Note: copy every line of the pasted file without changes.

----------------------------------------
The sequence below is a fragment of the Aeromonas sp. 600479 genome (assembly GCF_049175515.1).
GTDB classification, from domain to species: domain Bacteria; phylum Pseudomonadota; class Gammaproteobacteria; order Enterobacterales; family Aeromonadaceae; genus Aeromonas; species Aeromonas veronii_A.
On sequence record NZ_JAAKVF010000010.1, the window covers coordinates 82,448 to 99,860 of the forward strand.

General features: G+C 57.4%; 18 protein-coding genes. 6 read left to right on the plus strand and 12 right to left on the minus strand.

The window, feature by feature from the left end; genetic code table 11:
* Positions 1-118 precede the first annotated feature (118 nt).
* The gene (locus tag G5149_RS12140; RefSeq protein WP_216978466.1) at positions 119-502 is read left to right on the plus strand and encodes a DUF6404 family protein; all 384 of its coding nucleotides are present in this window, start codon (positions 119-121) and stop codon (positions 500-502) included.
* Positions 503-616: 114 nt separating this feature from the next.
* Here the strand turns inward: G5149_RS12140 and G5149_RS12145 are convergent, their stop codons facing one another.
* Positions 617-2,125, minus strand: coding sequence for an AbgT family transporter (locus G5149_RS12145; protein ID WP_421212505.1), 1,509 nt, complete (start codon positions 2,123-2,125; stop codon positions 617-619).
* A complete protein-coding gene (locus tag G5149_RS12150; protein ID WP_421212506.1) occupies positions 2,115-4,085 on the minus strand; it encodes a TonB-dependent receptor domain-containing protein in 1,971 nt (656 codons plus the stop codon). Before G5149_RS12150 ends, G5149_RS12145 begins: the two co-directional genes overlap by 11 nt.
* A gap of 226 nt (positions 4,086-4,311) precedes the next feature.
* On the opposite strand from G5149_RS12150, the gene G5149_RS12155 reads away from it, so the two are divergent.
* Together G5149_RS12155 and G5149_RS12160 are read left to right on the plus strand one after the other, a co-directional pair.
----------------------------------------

The sequence below is a fragment of the Aeromonas sp. 600479 genome (assembly GCF_049175515.1).
GTDB classification, from domain to species: domain Bacteria; phylum Pseudomonadota; class Gammaproteobacteria; order Enterobacterales; family Aeromonadaceae; genus Aeromonas; species Aeromonas veronii_A.
On sequence record NZ_JAAKVF010000010.1, the window covers coordinates 82,448 to 99,860 of the forward strand.

General features: G+C 57.4%; 18 protein-coding genes. 6 read left to right on the plus strand and 12 right to left on the minus strand.

The window, feature by feature from the left end; genetic code table 11:
* Positions 1-118 precede the first annotated feature (118 nt).
* The gene (locus tag G5149_RS12140; RefSeq protein WP_216978466.1) at positions 119-502 is read left to right on the plus strand and encodes a DUF6404 family protein; all 384 of its coding nucleotides are present in this window, start codon (positions 119-121) and stop codon (positions 500-502) included.
* Positions 503-616: 114 nt separating this feature from the next.
* Here the strand turns inward: G5149_RS12140 and G5149_RS12145 are convergent, their stop codons facing one another.
* Positions 617-2,125, minus strand: coding sequence for an AbgT family transporter (locus G5149_RS12145; protein ID WP_421212505.1), 1,509 nt, complete (start codon positions 2,123-2,125; stop codon positions 617-619).
* A complete protein-coding gene (locus tag G5149_RS12150; protein ID WP_421212506.1) occupies positions 2,115-4,085 on the minus strand; it encodes a TonB-dependent receptor domain-containing protein in 1,971 nt (656 codons plus the stop codon). Before G5149_RS12150 ends, G5149_RS12145 begins: the two co-directional genes overlap by 11 nt.
* A gap of 226 nt (positions 4,086-4,311) precedes the next feature.
* On the opposite strand from G5149_RS12150, the gene G5149_RS12155 reads away from it, so the two are divergent.
* Together G5149_RS12155 and G5149_RS12160 are read left to right on the plus strand one after the other, a co-directional pair.